Carlo's Think Pieces

Reflections of a Filipino in the Netherlands

When rain doesn’t come

Posted by butalidnl on 10 September 2006

People here constantly complain about the bad weather, mostly on the fact that it always rains. However, things were quite different last July. July was the warmest July month this country every had, and it was one of the driest. The noontime temperature here was above 25 degrees Celsius for most of the month, and for half of this time, it was even above 30 degrees. This is extraordinary, because even in summer, it usually just stays in the 20-25 degrees Celsius range.

The houses here are made to withstand the cooler weather and rain, and thus they can be quite warm for people during a warm summer. Very few people have air-conditioned houses, and houses have quite large windows to help catch whatever warmth we can get from the sun. Warm weather is so uncommon that, even our electric fans are kept in boxes, and we assemble them for use when it gets warm (which is usually only a couple of weeks every year).

Warm, dry weather here has some particular “Dutch” effects. For one, people need to monitor the system of dikes. Inspectors keep an eye on the conditions of the dikes, because if they become too dry, cracks will develop in the dike which will undermine their strength. Thus, repairs need to be made before the rains return. In 2003, after the dry period, there was a heavy rain, and a dike broke, causing some damage to houses in a couple of streets. Also, grazing animals are not allowed to eat grass on dry dikes, because this also undermines the strength of the dike. The roots of the grass help strengthen the dike, and the hooves of the animals may also damage the dike surface.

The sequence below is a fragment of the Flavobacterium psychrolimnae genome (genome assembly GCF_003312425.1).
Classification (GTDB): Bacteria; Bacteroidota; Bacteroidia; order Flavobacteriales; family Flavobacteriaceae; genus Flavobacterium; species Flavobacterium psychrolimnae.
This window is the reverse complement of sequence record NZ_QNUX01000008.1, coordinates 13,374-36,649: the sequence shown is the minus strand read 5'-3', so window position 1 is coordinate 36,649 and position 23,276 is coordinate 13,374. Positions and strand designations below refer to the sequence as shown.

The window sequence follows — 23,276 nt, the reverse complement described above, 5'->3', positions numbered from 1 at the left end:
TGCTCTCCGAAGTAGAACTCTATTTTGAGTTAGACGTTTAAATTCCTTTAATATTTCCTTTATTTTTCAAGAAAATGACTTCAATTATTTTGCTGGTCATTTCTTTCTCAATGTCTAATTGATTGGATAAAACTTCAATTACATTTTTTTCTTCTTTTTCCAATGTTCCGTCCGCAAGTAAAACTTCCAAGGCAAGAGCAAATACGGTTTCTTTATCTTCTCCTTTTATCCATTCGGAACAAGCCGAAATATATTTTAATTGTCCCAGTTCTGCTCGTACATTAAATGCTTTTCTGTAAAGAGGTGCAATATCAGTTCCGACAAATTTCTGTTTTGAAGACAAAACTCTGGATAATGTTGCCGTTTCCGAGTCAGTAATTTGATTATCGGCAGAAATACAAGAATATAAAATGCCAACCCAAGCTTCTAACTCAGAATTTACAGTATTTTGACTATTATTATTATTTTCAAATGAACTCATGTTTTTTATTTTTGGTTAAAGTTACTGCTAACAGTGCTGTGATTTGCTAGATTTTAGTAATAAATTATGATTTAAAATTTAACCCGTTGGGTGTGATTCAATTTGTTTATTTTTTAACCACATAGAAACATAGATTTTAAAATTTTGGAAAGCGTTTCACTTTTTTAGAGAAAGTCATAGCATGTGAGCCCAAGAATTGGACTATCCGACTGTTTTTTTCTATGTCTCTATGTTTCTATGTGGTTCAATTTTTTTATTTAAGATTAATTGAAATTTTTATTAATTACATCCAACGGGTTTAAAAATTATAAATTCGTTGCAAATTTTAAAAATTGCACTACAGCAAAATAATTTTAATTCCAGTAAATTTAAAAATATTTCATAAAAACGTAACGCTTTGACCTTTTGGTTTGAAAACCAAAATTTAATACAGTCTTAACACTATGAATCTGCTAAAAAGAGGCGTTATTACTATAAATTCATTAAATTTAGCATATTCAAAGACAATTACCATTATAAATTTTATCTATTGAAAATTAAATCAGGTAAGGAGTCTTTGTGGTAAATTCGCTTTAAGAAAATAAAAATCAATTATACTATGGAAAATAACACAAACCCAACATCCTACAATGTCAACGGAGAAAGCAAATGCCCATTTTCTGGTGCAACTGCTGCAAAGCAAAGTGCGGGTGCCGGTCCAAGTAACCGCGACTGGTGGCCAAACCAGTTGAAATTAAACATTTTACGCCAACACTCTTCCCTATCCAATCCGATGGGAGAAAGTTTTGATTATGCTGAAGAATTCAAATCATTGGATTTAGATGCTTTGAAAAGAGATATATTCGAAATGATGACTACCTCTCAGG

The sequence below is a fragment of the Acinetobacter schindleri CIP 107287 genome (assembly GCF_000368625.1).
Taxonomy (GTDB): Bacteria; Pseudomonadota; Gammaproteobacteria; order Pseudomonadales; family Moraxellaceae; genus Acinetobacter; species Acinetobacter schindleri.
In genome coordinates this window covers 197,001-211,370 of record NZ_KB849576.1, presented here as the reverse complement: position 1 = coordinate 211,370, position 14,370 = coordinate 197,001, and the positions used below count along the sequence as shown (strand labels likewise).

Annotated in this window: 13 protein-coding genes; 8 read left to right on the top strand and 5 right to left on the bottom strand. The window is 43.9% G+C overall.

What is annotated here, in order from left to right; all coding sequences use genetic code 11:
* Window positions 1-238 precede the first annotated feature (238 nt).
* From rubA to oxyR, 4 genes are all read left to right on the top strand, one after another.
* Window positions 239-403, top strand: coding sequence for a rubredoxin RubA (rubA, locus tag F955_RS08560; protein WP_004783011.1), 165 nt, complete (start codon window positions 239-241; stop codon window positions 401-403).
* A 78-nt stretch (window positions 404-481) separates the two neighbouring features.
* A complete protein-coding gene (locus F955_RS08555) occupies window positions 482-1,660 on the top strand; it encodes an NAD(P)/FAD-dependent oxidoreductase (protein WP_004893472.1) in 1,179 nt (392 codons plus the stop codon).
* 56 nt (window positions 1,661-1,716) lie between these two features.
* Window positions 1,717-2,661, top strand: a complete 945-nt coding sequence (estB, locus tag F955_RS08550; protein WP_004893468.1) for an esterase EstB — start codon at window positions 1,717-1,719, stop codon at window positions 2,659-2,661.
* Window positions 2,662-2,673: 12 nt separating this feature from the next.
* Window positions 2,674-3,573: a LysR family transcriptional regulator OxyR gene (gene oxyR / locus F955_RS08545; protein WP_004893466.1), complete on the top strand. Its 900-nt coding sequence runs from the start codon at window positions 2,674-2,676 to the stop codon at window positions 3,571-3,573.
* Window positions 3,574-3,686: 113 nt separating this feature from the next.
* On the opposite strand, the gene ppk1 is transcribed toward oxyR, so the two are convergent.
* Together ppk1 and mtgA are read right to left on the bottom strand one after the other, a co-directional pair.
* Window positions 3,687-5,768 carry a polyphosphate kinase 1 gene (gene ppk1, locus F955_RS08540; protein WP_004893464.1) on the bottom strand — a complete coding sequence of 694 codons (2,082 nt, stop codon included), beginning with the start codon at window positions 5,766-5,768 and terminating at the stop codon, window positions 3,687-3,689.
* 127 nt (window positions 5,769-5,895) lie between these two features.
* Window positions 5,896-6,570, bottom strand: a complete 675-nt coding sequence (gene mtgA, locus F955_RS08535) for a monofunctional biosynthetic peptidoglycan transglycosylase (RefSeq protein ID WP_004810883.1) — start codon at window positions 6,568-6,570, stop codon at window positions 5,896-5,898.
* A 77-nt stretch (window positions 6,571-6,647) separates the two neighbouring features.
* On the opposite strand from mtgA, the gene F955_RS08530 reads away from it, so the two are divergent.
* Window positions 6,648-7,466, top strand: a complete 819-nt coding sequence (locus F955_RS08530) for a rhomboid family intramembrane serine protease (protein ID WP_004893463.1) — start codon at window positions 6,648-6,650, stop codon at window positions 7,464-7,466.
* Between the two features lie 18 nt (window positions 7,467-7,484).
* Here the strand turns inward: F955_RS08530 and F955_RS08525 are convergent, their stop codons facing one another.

Our electricity supply is also vulnerable when it gets too warm. Power plants need cooling water which is taken from the rivers. When the weather gets warm, and thus also the river water, it becomes difficult to cool the power plants sufficiently without endangering the fish and other river life with warm cooling water from the power plants. Thus, if it gets too warm, power plants may have to be turned off.

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